These are all excellent arguments for the importance of arts generally, but that is not the issue under debate - which is the value of government subsidies to the arts.
The problem, from a more right wing POV, is not the value of the arts in general, it is how they are paid for - by government stipend. The feeling is that such payments are not really the best way of producing great and valuable art, but rather are keeping a whole class of people in the style they have become accustomed to - at taxpayer expense; that if such artists were forced to actually compete for customers, they would not succeed; that we are in effect creating and funding much in the way of mediocrity, appealing only to a very limited in-group.
Such sentiments may well be based on faulty information, but there is at least a kernel of truth in them - the arts scene (or at least the “high arts” scene likely to attract subsidies) is somewhat insular and out of touch with mainstream Canadians, and they are paying the political price - for all the sound and fury from the good and the great, cutting arts subsidies carries a low political cost.
Where to begin? Much of the debate focuses on the value of the arts to our society, but that isn’t your question, Malthus. Or at least, my understanding of your question is ‘Yes, arts are valuable, but why does the Government have to pay for them?’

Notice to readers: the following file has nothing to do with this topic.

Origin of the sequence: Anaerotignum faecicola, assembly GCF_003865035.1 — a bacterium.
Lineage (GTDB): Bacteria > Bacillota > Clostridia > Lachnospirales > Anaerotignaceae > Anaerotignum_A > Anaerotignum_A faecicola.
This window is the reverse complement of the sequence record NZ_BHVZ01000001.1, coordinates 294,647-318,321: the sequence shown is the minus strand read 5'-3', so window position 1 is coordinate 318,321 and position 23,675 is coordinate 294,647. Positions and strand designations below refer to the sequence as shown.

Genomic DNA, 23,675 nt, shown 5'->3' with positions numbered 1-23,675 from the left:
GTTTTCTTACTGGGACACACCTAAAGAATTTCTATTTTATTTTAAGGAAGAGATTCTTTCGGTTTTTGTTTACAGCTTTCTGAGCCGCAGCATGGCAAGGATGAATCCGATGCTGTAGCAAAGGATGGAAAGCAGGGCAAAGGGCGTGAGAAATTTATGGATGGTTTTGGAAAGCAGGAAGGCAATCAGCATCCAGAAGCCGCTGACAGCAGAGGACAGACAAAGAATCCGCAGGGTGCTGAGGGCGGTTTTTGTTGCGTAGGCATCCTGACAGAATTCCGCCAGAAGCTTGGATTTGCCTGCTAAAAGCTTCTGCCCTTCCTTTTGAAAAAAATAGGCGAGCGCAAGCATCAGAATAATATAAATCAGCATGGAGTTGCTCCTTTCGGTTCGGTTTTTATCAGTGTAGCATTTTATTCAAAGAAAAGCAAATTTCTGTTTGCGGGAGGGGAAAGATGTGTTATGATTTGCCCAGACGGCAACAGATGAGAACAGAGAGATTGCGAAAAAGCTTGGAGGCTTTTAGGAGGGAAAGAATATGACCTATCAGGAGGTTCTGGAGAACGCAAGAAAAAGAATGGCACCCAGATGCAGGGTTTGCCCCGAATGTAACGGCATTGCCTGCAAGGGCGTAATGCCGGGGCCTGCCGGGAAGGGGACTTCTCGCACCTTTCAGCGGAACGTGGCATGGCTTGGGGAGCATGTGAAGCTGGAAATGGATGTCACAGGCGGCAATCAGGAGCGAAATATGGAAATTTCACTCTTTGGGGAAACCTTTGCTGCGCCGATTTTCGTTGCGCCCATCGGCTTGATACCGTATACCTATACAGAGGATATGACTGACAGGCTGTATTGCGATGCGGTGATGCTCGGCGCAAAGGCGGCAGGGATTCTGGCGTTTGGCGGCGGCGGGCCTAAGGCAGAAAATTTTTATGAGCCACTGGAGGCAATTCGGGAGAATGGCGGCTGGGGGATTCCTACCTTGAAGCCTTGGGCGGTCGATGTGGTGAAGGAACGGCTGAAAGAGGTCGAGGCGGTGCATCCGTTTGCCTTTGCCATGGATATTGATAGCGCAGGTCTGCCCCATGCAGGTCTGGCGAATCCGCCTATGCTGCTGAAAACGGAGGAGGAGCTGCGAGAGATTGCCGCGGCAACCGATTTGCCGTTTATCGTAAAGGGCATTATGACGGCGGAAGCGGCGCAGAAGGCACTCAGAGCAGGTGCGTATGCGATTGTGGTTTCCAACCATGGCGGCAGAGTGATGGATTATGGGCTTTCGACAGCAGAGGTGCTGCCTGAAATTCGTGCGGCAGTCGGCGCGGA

Fair enough - no one else seems to be stepping up to the plate, so I’ll do my best.
First off, let me clarify that for Canadian arts organizations, the government is only one of four sources of revenue. There are also private donations, corporate donations and direct revenues. Because I am speaking generally here, I’m calling it ‘direct revenues’ although it’s different for different disciplines. For theatre, ballet, opera companies, museums, galleries, etc. it is ticket sales. For a publishing house, it’s book sales, for an individual painter, sculptor, playwright, etc., it is the sale of their work.
Direct revenues are not the only source of income for arts groups because it is vital to keep art accessible to as many people as possible. If ticket sales were a theatre company’s only source of revenue, (as but one example) then the admission price would have to be so high as to allow only the richest members of society to see a show. It is partly due to the generosity of donors that arts groups are accessible to all socio-economic strata of our society. I’d love for ticket prices to be cheaper still, but that would depend on the income from the other three sources. At least I can afford a ticket to the Toronto Symphony - the only time I could afford to see the Maple Leafs live was when I sang the anthems. (Nov. 5, 1996. We won, 6-3 against St. Louis)